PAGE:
Coins Of The Bible -- By: David Hendin
BSP 7:4 (Autumn 1994) p. 115
Coins Of The Bible
Aside from the Bible itself, the ancient coins of the Holy Land are possibly our closet link with our forebears, about whom both the Old and New Testaments were written. Unlike archaeological ruins and larger artifacts, the coins invariably carry meaningful inscriptions.
Just as significant is the fact that many of these biblical coins can be purchased even today for $25 or less—and thus are within the reach of many interested individuals.
The first coins were not struck until late in the seventh century BC in Asia Minor. About 100 years later, coins first reached the land of ancient Israel.
Both the Old and New Testaments refer to actual coins. Some of those mentioned are illustrated here along with a few coins of rulers mentioned in the New Testament.
Half Shekel: Temple Tribute
They shall give. .. half a shekel after the shekel of the sanctuary. .. an half shekel shall be the offering of the Lord (Ex 30:13).
Silver shekels and half shekels minted in the Phoenecian coastal city of Tyre were of such high-quality silver and uniform weight that they alone were preferred for the annual offering.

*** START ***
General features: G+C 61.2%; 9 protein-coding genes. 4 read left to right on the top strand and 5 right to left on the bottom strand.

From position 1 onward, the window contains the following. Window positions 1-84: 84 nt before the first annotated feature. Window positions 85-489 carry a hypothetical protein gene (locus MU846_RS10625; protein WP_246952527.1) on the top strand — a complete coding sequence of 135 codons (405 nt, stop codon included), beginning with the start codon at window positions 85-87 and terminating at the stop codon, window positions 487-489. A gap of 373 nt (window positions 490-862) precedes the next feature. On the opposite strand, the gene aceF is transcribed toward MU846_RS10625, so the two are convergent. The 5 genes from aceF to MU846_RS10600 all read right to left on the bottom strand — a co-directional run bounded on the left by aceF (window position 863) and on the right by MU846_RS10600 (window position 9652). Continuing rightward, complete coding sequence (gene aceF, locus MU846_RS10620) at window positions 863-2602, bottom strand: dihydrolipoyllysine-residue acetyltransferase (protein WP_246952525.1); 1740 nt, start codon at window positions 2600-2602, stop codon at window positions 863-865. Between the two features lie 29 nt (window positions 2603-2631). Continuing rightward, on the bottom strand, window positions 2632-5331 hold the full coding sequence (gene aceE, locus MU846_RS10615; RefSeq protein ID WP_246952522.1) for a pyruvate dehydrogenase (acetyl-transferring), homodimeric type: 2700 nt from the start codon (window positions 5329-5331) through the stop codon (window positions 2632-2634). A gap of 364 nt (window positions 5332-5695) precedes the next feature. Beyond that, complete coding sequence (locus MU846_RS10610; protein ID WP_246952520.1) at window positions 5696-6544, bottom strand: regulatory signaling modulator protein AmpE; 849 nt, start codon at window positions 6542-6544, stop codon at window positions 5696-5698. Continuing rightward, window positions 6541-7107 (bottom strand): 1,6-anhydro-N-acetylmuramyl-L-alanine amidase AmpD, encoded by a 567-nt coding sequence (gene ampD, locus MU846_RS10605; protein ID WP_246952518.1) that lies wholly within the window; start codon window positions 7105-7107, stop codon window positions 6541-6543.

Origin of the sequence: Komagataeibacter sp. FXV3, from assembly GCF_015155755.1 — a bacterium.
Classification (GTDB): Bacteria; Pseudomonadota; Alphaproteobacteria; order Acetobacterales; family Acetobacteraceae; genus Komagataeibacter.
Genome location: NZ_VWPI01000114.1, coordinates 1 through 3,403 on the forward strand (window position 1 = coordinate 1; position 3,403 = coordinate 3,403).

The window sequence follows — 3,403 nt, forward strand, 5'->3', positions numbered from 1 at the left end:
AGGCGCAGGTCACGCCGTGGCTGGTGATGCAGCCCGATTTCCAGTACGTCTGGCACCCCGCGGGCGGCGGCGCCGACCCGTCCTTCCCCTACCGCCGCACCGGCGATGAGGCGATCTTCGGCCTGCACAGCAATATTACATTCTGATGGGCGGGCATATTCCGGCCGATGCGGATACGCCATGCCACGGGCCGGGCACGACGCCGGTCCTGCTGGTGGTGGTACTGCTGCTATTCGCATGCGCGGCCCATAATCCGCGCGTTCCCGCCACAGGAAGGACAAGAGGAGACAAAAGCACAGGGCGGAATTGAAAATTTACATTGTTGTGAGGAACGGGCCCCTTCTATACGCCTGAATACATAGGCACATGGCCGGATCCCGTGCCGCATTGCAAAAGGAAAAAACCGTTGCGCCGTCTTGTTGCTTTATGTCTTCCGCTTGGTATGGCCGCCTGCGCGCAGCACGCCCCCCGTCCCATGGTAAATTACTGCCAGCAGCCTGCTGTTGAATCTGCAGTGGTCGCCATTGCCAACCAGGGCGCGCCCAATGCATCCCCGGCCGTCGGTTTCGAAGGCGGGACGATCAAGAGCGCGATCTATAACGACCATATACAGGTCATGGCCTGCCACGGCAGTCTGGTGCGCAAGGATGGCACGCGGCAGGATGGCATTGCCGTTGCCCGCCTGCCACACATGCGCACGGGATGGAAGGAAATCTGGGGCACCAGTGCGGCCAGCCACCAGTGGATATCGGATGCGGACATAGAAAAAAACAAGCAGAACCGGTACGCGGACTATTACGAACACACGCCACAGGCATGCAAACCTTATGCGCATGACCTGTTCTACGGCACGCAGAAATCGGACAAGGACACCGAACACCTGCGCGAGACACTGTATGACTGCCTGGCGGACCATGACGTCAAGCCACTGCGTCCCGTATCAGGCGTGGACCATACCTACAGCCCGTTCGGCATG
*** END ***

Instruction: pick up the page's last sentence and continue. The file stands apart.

One would think these coins were offensive to the Jews and the early Christians because they carry the image of the Greek god Melqarth. Surely this was considered a “graven image” and thus prohibited.
Yet, it is stated in early Jewish writings that the stigma of using money bearing a “graven image” could be removed if the coins were thrown
BSP 7:4 (Autumn 1994) p. 116
down and not passed from hand to hand. Thus, it is probable that the annual half-shekel tribute offering was thrown into a collection basket or box.
Because the coins of Tyre were the only ones accepted, a group of money changers operated in the outer court of the Temple. They functioned just as foreign-currency exchanges do today, charging a fee of 8 percent to convert foreign currency into the coins of Tyre.
During the middle of the first century AD, these money changers apparently became very competitive, and perhaps unruly, thus causing the episode about which we read in Matthew 21:12:
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